11.3. Substitution Reactions: SN1 Reactions
Nucleophilic substitution reactions (sometimes called Displacement reactions) can occur with one or two steps in the mechanism. With two steps in the mechanism, SN1 reactions are different from acid-base reactions. They are not stereospecific and follow a slightly modified mechanism.
Nucleophilic substitution reactions that follow the SN1 mechanism have two steps (Scheme 11.14). The leaving group leaves, generating a carbocation. This greatly increases its electrophilicity. Then, the nucleophile attacks the carbocation (electrophile), creating a new bond. This occurs sequentially. The new bond forms after the old bond breaks.
Depending on the specific reaction that is occurring there may be additional steps before or after the substitution step. For example, the nucleophile or electrophile may be activated prior to the substitution, or there may be a protonation or deprotonation after the nucleophile attacks the electrophile. These extra steps do not change the classification of the mechanism for the substitution step; if the old bond breaks before the new bond forms, it is still classed as an SN1 nucleophilic substitution reaction.
The first step, carbocation formation, requires a large amount of energy and is the rate-determining step (Figure 11.3). The overall reaction is slightly exergonic.
Recall that carbocations are sp2 hybridized, with the p orbital being unoccupied. The empty p orbital which makes up the electrophilic site is located both above and below the carbon (Figure 11.4). As a result, the nucleophile may approach and attack a carbocation from either side. Because it is now trigonal planar, even if the carbon was previously a stereocentre it is no longer one.
Stereochemical considerations for SN1 reactions are very similar to those for attacks from π bonds on electrophiles (see Section 8.5.3.). Assuming there are no stereocentres in the intermediate, the second step (nucleophile attacks carbocation) will not be stereoselective as attacking the top of the carbocation is sterically and electronically equivalent to attacking the bottom of the carbocation (Figure 11.5). If a new stereocentre is formed during this step, it will be formed as an equal mixture of both (R) and (S). This step is not stereoselective.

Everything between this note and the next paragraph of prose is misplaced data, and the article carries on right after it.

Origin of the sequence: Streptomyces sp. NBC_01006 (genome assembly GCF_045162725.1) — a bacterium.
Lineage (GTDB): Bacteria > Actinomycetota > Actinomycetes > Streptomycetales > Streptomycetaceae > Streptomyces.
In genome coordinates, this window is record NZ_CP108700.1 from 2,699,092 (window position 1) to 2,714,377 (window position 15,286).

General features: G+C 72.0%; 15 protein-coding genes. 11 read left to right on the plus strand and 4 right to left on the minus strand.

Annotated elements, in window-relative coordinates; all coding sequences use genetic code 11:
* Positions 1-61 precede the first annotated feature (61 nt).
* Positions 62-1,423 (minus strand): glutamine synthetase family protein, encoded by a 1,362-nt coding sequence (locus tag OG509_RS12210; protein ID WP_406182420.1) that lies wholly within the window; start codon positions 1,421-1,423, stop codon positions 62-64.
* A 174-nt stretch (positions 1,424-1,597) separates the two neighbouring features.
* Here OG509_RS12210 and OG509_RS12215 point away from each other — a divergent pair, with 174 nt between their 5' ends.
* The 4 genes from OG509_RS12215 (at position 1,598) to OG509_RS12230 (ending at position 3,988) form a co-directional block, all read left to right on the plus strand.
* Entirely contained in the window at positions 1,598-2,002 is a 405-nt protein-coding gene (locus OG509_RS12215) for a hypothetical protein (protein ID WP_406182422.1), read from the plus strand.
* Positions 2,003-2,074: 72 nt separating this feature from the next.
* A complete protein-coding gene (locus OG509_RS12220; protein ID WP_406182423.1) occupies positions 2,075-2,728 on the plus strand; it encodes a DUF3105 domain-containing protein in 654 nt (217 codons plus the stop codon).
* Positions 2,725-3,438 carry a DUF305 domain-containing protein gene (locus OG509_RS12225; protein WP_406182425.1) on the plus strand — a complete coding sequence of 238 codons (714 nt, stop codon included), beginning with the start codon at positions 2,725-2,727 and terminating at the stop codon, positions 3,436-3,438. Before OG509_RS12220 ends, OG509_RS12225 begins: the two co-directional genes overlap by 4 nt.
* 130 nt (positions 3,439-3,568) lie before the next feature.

In either step, if another stereocentre (or multiple stereocentres) exists then the resulting intermediates/products will be diastereomers. As with nucleophilic attacks on carbonyls (see Section 7.8) or nucleophilic attacks from alkenes (see Section 8.5.3) because there is a steric and/or electronic difference between attacking the top or bottom in these cases, the two stereoisomers are NOT formed equally and the product is a non-one-to-one mixture of diastereomers. In these cases, it is important only to recognize that the product will be formed as a mixture of diastereomers. Predicting which diastereomer should be favoured is not required.
Nucleophilic substitution reactions that follow SN1 pathways have two steps in their mechanisms. The “1” in the name refers not to the mechanism but to the reaction’s rate law, which is first-order and dependent on one thing: the electrophile. This is because only the electrophile is involved in the rate-determining step.
Because the reaction rate is not affected by the nucleophile, anything that makes the nucleophile more or less nucleophilic will not increase or decrease the rate of the reaction. Because the reaction rate is affected by the electrophile, anything that makes the electrophile more electrophilic will increase the rate of the reaction. The opposite is also true; weaker electrophiles will make the reaction slower.
The strength of the nucleophile will not affect the rate of SN1 reactions. As long as it is nucleophilic the reaction will proceed.
All of the effects on electrophilicity from leaving group ability for SN2 reactions also apply to SN1 reactions (see Section 126.96.36.199).
Because a carbocation is formed all effects that stabilize carbocations (see Section 8.5.3.) will also affect the rate of SN1 reactions. Carbocations can be stabilized by having resonance delocalization (Scheme 11.15). This is the most important factor that can stabilize a carbocation. Since having adjacent alkyl groups stabilizes cationic charges, in the absence of delocalization tertiary carbocations will be more stable than secondary carbocations, both of which are significantly more stable than primary carbocations.